Some authors like Weinstock believe "Caesar more likely than not been included in the choice, fitting the distinctions into a more excellent arrangement" (270) Julius made sure he received the recognition from the Senate of his high accomplishments indirectly so the citizen would give him more respect and honor. Caesar was "currently showed up there as the representative and despot of Rome and as the tyrant, who was likewise ruler of Alba" (Gelzer 319). The Senate did not wish upon another sole ruler of Rome and the people agreed it was unpopular. This gossip of Julius title of King could have been a piece of the death plot. This turned into a decent open door for the individuals who needed to harm Caesar 's reputation despite the fact that Caesar told the general population "I am Caesar, and no King" (Suentonius 79).
Even though many scholars have disputed the main cause of persecutions, many have acknowledged the many aspects have contributed to the persecution of the early Christians. The Roman Empire was one of the greatest and largest empires of the Old World and had to instill harsh measures in order to maintain and assert its control over the different lands and people that it had conquered. As it grew, the Roman Empire strove to preserve the roman way of life and its citizens loyalty to their emperor and nation. And since Rome claimed leadership from their gods, the Roman Empire needed to have citizens loyal to the empire and to the gods. Not doing so could be viewed as threatening by the empire as it could demonstrate that a person was not loyal to Rome and to the gods.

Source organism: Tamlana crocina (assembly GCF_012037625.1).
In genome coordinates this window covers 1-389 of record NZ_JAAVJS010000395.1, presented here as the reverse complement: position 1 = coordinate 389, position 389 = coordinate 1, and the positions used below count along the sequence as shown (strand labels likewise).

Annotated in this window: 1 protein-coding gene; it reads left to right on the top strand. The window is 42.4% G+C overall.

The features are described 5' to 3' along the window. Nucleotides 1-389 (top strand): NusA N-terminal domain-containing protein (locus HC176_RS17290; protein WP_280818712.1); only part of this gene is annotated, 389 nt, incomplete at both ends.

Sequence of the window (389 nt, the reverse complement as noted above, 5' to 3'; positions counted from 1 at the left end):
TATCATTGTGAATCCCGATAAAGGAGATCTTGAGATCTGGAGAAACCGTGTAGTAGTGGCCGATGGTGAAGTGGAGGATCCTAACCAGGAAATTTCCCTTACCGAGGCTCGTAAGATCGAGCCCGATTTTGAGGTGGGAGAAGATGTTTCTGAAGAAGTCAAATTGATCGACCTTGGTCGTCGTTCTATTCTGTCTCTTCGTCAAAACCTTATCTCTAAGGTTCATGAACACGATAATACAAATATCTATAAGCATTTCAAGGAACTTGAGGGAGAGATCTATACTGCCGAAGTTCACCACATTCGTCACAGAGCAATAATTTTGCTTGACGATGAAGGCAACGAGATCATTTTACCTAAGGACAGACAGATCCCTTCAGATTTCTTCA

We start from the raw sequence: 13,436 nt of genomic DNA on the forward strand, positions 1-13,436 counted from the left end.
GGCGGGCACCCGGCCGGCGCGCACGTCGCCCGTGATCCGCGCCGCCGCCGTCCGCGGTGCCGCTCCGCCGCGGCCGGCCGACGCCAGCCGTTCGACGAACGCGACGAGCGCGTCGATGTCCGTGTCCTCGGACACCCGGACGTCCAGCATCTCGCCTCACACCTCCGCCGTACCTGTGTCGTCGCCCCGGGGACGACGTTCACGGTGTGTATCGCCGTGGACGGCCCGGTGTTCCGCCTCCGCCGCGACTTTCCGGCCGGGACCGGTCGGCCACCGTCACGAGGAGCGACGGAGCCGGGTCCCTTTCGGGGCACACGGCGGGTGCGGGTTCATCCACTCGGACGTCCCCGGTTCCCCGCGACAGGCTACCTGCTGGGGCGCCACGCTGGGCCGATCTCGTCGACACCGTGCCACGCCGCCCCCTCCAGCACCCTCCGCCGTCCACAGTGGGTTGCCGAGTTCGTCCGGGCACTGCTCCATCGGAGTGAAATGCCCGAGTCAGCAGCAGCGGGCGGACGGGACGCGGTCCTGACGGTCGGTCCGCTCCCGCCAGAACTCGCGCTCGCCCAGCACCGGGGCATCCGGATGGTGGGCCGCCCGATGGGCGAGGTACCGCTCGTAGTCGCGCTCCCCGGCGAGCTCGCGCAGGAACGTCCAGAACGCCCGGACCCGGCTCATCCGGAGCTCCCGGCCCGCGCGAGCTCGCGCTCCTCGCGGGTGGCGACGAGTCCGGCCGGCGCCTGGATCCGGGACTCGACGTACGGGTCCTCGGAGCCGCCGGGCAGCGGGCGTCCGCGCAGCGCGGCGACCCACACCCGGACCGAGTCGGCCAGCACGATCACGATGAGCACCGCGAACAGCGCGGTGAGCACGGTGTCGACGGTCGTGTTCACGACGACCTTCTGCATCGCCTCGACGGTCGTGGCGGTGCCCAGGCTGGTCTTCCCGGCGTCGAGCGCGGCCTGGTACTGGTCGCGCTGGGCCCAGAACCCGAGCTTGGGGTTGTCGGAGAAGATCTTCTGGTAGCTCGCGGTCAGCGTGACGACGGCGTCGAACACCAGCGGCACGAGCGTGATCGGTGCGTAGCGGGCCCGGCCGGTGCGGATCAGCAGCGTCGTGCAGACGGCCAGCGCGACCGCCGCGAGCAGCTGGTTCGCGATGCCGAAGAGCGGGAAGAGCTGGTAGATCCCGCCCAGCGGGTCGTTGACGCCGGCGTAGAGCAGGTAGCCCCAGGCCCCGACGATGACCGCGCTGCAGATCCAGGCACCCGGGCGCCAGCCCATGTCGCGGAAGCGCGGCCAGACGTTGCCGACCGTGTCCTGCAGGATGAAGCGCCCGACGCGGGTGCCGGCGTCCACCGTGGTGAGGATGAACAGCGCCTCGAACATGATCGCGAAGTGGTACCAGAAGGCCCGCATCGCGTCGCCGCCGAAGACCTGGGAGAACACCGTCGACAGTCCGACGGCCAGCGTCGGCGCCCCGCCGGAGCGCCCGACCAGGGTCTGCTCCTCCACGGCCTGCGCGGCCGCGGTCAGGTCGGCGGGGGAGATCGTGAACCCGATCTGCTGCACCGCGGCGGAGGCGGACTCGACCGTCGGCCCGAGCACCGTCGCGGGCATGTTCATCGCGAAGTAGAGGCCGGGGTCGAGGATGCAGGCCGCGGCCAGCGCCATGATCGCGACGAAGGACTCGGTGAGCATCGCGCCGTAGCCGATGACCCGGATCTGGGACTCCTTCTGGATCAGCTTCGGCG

As history progressed most governments were overthrown because of the laws that were imposed. Emperors and Kings changed to Presidents and Prime Ministers. This was caused by revolutions because the people did not like the way they were being ruled. But should people be ruled in the first place? Who should have the right to do such a thing?
So like the roman empire , the Carolingian Empire had to be divided and that didn’t make anything better. Feudalism was the only political stability that can be used because all the factors had built up to it. The few political factors that caused feudalism leads to the... ... middle of paper ... ... reasons where disappearance of the roman empire , invasions , barbaric empires that had the same outcome as the roman empire, and civil wars. The social reason was that the kings were weakening and the nobles were rising into authority because they had all the components that appealed to the people who lived in the disaster filled lands of western Europe . Manorialism could be caused by the same factors as feudalism but it seems to be caused by an economic influence.
Before Christianity came to Rome, people believed in polytheism, so emperors were basically gods, so the change represents the acceptance of something else to believe in. While Christianity helped with the fall of Rome, the expansion of the empire also assisted in the fall of the Roman Empire. An Empire that is too big is not always for the better because there are more problems to be dealt with. In the case of the Roman E... ... middle of paper ... ...the Empire. The decay of Rome helped corrupt the city from the inside, by the city falling apart which made people want to leave the Rome area.